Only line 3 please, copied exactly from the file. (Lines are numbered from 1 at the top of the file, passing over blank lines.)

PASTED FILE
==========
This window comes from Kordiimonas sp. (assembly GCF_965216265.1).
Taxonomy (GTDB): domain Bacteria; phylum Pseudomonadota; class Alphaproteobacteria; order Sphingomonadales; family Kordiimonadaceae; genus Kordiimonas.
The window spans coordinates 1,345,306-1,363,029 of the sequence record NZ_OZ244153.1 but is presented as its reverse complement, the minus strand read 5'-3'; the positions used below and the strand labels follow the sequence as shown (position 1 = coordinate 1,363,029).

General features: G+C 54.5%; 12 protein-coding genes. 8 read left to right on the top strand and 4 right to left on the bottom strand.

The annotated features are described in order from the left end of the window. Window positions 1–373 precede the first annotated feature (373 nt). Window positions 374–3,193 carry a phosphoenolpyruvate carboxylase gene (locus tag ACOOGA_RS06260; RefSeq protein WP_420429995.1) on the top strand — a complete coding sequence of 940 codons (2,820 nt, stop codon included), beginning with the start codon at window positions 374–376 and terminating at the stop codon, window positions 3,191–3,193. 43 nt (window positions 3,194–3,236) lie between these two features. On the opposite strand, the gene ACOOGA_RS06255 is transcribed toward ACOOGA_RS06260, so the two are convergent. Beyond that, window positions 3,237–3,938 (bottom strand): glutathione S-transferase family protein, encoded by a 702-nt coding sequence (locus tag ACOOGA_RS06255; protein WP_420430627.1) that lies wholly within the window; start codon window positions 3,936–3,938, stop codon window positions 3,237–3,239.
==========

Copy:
The window spans coordinates 1,345,306-1,363,029 of the sequence record NZ_OZ244153.1 but is presented as its reverse complement, the minus strand read 5'-3'; the positions used below and the strand labels follow the sequence as shown (position 1 = coordinate 1,363,029).